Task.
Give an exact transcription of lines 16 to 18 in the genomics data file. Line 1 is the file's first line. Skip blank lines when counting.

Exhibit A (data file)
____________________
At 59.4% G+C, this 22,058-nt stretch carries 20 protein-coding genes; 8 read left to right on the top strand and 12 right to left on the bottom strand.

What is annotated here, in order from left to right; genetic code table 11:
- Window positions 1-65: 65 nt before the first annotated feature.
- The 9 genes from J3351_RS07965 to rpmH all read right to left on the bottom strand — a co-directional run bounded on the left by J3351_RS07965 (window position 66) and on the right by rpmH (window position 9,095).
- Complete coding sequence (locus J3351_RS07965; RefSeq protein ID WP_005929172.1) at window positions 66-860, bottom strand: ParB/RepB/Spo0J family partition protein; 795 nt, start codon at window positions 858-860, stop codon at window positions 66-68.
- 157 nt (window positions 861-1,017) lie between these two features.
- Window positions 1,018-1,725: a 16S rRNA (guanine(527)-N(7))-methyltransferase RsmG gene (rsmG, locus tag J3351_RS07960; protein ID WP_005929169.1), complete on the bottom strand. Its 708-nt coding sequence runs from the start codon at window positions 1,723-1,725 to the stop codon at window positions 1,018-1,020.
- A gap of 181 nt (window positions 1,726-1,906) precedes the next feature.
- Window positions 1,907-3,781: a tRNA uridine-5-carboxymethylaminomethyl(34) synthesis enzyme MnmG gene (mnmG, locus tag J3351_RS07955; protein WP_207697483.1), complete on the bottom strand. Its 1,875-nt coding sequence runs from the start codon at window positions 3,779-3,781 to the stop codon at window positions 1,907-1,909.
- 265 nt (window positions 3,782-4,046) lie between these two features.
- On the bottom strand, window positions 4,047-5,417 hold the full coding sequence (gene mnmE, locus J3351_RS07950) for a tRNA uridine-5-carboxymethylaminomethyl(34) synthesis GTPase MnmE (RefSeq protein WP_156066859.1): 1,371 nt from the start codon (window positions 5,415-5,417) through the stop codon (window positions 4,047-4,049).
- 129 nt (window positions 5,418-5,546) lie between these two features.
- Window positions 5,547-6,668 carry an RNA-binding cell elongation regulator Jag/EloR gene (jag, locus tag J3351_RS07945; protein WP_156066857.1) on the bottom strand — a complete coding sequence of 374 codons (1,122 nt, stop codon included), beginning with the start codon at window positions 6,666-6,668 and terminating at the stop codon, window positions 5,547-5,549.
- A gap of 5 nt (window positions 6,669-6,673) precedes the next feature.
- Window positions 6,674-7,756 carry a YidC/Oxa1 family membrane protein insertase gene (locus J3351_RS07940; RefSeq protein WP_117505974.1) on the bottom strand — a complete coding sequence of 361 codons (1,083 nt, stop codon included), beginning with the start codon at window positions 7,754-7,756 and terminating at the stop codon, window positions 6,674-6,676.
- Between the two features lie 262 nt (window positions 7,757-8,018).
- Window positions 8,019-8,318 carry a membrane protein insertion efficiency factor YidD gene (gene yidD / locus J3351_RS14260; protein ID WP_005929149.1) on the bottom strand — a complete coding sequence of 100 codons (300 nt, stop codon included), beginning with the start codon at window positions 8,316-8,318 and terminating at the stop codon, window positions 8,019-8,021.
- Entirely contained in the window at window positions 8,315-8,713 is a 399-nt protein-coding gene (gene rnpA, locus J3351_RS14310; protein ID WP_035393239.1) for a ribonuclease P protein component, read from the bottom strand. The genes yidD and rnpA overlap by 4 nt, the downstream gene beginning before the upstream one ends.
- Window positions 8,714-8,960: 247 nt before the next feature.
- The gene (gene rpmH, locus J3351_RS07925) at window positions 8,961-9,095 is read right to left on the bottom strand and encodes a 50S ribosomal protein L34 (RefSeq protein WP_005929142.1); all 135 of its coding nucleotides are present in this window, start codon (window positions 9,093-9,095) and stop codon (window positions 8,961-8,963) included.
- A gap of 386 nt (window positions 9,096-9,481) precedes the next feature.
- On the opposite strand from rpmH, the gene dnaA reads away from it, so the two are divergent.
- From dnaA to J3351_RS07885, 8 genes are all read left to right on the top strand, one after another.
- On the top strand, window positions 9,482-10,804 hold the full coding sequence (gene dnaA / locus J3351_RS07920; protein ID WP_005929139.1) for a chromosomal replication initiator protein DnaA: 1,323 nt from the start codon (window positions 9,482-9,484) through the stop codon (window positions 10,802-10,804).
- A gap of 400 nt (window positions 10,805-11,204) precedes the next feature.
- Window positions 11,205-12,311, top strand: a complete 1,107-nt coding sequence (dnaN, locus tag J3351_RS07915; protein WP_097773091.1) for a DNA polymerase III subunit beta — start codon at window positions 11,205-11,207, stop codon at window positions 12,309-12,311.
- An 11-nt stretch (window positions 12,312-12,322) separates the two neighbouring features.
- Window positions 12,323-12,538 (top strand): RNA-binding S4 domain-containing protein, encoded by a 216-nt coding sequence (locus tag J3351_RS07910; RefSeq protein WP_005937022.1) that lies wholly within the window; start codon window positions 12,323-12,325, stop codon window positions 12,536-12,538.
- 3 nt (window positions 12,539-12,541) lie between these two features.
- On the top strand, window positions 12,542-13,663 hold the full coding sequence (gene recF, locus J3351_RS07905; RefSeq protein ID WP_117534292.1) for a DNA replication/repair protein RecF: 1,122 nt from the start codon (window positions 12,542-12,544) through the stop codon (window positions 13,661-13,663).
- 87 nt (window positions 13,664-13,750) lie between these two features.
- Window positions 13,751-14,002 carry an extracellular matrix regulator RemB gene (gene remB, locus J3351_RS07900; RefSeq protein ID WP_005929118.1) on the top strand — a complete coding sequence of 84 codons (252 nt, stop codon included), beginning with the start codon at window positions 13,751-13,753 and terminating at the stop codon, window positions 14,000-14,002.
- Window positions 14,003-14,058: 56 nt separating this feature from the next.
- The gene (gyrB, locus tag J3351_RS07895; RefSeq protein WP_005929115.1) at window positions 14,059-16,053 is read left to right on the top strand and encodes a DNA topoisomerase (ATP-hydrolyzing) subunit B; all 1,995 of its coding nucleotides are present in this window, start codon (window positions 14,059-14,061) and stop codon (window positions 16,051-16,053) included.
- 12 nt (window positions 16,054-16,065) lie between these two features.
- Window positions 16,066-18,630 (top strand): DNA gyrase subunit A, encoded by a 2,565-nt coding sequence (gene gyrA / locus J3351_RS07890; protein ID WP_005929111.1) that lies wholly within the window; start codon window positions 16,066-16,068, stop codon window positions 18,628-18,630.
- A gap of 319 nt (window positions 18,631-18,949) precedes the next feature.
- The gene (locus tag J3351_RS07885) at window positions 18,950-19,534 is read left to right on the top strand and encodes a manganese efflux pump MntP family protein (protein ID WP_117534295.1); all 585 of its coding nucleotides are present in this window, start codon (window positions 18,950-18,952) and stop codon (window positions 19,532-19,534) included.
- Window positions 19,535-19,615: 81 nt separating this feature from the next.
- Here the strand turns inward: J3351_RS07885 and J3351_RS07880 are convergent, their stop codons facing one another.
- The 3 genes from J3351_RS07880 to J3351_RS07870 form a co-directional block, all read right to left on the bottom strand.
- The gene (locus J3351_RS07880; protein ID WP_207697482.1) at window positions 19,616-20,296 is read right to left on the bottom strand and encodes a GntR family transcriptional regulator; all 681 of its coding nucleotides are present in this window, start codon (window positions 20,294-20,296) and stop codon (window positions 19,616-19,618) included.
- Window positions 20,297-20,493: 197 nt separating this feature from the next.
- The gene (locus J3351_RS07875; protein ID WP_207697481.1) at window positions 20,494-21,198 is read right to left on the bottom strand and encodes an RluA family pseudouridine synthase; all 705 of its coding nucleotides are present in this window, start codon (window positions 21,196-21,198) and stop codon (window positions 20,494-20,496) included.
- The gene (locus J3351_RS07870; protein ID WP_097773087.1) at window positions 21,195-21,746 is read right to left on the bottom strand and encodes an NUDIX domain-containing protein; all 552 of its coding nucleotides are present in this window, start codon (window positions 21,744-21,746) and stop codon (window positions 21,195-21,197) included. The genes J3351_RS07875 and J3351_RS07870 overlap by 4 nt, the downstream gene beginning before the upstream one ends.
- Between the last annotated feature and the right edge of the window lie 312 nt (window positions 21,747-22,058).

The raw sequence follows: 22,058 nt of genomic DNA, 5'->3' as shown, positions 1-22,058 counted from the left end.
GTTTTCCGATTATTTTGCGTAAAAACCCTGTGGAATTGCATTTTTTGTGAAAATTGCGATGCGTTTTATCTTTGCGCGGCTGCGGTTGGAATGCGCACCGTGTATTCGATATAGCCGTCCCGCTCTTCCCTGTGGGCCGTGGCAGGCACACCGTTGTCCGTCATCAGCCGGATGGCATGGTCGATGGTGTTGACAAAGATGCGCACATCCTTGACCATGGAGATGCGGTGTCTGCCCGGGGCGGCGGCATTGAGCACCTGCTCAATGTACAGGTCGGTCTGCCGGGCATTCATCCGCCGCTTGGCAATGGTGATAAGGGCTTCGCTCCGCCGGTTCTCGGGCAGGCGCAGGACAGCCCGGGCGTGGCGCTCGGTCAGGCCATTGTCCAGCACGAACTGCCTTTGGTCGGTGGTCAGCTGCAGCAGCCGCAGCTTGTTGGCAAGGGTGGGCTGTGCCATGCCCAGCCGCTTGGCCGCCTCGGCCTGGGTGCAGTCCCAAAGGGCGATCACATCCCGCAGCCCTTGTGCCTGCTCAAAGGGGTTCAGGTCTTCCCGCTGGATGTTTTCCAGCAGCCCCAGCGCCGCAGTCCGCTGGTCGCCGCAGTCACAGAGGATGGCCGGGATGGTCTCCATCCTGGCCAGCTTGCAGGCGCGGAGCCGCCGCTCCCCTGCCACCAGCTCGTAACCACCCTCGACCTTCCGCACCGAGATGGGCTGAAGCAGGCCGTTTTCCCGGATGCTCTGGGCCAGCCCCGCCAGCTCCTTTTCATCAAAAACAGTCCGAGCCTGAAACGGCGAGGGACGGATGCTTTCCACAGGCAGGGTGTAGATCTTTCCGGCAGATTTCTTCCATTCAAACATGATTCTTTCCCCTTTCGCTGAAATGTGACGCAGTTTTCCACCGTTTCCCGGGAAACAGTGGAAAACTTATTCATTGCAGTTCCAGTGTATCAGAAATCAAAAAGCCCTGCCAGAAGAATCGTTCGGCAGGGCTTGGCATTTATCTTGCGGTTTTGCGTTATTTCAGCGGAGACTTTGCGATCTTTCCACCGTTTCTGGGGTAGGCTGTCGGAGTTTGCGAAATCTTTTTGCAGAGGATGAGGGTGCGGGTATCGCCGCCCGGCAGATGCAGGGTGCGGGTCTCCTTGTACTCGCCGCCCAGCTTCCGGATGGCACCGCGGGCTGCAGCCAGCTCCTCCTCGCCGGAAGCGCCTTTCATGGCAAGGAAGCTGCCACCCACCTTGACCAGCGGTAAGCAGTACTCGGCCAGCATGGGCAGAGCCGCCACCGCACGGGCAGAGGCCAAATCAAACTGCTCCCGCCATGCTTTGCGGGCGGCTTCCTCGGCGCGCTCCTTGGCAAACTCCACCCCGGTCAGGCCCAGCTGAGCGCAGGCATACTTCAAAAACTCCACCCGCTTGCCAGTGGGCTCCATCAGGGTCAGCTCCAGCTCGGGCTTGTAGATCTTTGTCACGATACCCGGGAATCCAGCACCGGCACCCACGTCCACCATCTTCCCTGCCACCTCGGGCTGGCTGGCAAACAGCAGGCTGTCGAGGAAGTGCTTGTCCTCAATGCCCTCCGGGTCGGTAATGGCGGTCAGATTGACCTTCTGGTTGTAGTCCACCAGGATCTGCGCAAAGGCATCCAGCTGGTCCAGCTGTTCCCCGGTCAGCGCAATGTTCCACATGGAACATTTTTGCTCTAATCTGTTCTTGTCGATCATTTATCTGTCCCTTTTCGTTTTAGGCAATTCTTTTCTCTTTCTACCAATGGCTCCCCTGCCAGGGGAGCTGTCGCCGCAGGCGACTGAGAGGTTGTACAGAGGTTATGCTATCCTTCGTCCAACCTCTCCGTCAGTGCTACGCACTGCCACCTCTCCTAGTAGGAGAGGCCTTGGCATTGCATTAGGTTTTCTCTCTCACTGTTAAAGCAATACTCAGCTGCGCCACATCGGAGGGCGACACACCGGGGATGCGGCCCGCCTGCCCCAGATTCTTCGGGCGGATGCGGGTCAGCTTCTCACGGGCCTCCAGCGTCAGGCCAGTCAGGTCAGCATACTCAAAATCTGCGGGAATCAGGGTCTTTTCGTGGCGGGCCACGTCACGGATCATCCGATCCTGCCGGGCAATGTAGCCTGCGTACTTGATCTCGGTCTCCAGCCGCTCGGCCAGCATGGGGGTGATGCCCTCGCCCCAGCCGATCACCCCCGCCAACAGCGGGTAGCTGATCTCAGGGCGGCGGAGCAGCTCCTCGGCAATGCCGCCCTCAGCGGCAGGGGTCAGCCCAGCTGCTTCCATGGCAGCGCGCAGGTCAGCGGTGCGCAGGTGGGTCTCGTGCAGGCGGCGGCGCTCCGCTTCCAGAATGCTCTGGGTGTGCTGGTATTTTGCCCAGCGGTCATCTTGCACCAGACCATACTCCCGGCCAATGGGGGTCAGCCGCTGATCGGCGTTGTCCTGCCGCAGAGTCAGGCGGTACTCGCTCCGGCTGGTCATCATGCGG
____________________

- Between the two features lie 262 nt (window positions 7,757-8,018).
- Window positions 8,019-8,318 carry a membrane protein insertion efficiency factor YidD gene (gene yidD / locus J3351_RS14260; protein ID WP_005929149.1) on the bottom strand — a complete coding sequence of 100 codons (300 nt, stop codon included), beginning with the start codon at window positions 8,316-8,318 and terminating at the stop codon, window positions 8,019-8,021.
- Entirely contained in the window at window positions 8,315-8,713 is a 399-nt protein-coding gene (gene rnpA, locus J3351_RS14310; protein ID WP_035393239.1) for a ribonuclease P protein component, read from the bottom strand. The genes yidD and rnpA overlap by 4 nt, the downstream gene beginning before the upstream one ends.